The Music Club

Lyrics That Would Not Be Out of Place on a Jewel Record

Dear Gerry,

I’m going to try to stick to description and leave my opinions for the next two days, though some bleed is inevitable. Radiohead’s new album, Hail to the Thief, was leaked a few months ago onto the Internet, and it’s interesting that the final versions of these songs seem to be no different from the leaked versions. This gives the impression that the band isn’t particularly bothered by the downloading, and trust that the faithful will go and buy this CD when it comes out next week, which is a healthy and probably accurate way of thinking.

The reception of new Radiohead albums lately has centered on these vaguely ontological questions: “Will they go back? Will they sound like OK Computer again? Will they rock again? Will they be themselves this time?” The received wisdom seems to be that OK Computer and The Bends are their best albums and that these represent some kind of normative state they’ve strayed from. Without plugging in any opinion of their work, this seems suspect out of the gate. Do people often wish the Beatles and Stones had gone back to their first three albums? Do people wish Destiny’s Child would go back to bad adult-contemporary ballads? Well, yes, actually. Someone will always be there to stump for whatever’s absent, but the logical fallacy of time is a big roadblock for Radiohead. They’ve never seemed a particularly good rock band, in terms of getting sweaty and providing hard timekeeping and helping something explode. OK Computer seems like a happy accident—they realized they do long and slow better than short and sharp but discovered it through that album’s very Queen-y, theatrical pacing and structure. I don’t think that will happen again.

I hear their dialectic progression out of order—Kid A and Amnesiac are the thesis, The Bends and OK Computer are the antithesis, and Hail to the Thief is the synthesis, though it’s much closer to the last two than any of the “rock” albums. Have you ever been to Oxford? It’s where they’re from, and it feels central to their sound. It’s a very pretty town, full of these gorgeous old college buildings and a charming but highly commercialized high street, the seat of higher learning and chain stores both. It’s a soothing place to be, and I maintain that singer Thom Yorke and the rest of Radiohead are in the business of lullabies. That’s what they discovered with Kid A and Amnesiac, that their home strengths are drones and associative … things. They don’t necessarily want to write songs, I think, so their “failure” to do so is simply using the wrong measuring stick. Especially on this album, which rarely gets very physical, the process feels like walking through Oxford a bit drunk, thinking about how insane the election was, hearing ghostly, liminal water sounds, oh, damn, now there’s a Waterstone’s where that shop used to be, what won’t they change in this town, oh, listen to those church bells, they never stop. …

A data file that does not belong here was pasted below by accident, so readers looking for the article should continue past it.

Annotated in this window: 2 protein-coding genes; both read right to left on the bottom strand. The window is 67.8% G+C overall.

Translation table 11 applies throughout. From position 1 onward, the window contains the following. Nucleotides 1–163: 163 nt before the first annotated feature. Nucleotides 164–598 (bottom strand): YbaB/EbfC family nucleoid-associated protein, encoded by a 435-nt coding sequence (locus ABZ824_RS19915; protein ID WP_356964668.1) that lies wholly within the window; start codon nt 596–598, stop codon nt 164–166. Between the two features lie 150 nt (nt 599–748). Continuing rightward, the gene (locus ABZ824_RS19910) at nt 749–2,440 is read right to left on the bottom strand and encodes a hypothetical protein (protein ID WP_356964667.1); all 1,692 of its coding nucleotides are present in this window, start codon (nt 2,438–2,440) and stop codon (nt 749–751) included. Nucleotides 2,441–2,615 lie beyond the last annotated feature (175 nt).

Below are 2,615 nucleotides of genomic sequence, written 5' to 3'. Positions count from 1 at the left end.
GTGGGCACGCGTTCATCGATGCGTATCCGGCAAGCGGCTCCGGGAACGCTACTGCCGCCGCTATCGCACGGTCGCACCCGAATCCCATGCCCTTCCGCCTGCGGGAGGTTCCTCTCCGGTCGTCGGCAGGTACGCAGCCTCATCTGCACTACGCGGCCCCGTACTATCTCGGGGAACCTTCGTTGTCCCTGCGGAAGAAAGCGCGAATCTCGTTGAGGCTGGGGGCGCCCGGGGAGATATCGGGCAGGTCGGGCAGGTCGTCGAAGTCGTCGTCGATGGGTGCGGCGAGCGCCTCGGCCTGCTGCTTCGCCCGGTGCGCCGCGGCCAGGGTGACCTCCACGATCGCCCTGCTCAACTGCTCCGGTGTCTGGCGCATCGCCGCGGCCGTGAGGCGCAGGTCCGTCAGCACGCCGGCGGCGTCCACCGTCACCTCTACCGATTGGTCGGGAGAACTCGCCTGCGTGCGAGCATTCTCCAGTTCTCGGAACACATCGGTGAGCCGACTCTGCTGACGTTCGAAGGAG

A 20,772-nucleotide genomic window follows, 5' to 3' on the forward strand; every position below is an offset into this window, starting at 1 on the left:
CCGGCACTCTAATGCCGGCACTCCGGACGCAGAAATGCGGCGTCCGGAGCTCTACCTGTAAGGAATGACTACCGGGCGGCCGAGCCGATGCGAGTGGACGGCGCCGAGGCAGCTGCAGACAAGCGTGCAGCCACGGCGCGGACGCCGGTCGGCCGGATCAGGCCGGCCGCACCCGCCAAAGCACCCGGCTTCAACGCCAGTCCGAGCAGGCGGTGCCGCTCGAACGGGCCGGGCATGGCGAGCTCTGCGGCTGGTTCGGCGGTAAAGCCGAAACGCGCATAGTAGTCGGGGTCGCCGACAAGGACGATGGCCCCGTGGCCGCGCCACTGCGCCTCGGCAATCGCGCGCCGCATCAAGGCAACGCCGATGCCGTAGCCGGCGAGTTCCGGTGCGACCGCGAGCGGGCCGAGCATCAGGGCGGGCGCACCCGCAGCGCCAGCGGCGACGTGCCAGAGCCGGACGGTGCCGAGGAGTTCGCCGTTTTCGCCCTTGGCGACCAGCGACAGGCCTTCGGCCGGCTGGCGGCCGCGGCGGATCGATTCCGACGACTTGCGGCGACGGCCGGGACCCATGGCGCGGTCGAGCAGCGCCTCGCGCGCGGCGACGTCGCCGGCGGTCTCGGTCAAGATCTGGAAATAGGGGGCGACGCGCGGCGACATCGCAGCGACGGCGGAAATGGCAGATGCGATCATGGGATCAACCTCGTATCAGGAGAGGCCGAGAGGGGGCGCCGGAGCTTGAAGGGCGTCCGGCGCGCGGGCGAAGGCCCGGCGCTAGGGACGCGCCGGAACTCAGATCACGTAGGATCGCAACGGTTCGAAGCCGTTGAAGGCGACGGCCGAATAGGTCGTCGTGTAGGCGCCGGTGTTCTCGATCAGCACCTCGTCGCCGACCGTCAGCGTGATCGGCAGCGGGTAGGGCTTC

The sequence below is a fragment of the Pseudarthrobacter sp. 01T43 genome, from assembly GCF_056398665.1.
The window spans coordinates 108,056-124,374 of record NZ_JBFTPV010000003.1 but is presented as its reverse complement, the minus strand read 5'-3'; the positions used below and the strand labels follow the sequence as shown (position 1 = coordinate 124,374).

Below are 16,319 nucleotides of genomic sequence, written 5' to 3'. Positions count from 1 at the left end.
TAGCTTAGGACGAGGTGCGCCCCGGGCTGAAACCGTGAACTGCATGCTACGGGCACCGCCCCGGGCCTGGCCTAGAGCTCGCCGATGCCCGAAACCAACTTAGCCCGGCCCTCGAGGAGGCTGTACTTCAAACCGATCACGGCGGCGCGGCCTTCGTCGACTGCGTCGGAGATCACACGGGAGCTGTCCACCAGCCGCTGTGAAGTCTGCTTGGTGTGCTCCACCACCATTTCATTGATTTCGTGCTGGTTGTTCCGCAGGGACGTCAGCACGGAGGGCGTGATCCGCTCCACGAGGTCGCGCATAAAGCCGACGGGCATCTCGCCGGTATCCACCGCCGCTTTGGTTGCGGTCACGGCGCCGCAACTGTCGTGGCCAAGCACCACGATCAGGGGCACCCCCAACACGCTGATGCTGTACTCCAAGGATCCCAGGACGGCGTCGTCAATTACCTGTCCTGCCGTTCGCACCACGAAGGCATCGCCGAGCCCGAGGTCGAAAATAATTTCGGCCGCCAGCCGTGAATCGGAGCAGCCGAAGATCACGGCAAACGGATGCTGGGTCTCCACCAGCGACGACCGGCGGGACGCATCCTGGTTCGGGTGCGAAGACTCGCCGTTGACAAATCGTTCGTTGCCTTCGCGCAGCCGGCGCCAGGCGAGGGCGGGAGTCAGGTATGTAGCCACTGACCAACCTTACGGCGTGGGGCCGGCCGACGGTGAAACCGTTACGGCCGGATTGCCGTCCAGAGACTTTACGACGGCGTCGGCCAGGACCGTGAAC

Yorke’s voice is their guide, the factor that determines their context. On the first two albums, he was chasing a Kurt Cobain effect, a tortured classic-rock growl, but then on OK Computer he let loose in clear and full voice, louder and stronger than before. (A friend of mine insists it’s their “gay record.”) Starting with Kid A, Yorke started restraining his voice to produce a textured legato phrasing, much more like a violin than a horn. (Is this why string quartets are covering Radiohead songs all of sudden?) The opening song, “2+2=5,” is one of the few that moves like a rock song, and it’s one of the easiest to remember. They’ve done away with most of the electronic rhythm beds and decoration, though some bits are still stuck to the studio walls. (“Backdrifts” sounds a bit like an Amnesiac outtake.) The loveliest tune, “Sail to the Moon,” has a set of vaguely political lyrics that are typical of the album: “Maybe you’ll/ be president/ But know/ right from wrong/ Or in the flood you’ll/ build an Ark/ and sail us to the moon.” I am completely taken by this song, but I am simultaneously aware that these lyrics would not be out of place on a Jewel record.

The effect isn’t quite a lullaby; I’ve got that wrong. He’s keeping himself awake with these worries, these phrases he repeats over and over—”The raindrops, the raindrops,” or “they will suck you down to the other side”—and then he needs to talk himself back to sleep, or off the ledge. They’ve been like this for a few years, even before Yorke became a parent and had another mind to soothe. Amnesiac did the soothing bit, too, but Hail really makes it explicit. Look at the song titles: “Go to Sleep,” “There There.” Despite the rumors of this being a political record, the anger doesn’t bubble up much. In the press kit, Yorke says: “We didn’t start out to make a protest record at all. That would have been too shallow.” That’s disappointing, considering how political their Web site is and how religiously young listeners follow these guys. Maybe this why the Republicans can ride their Humvees all over the world, because protest is “shallow”? But isn’t that just like a university town? A great gig, more likely to make a fella sit down than stand up. Or is that just England?


P.S. Thom Yorke was the guest on the funniest Space Ghost ever, doing a fabulous deadpan. I recommend that episode to everyone. (Björk also appears.)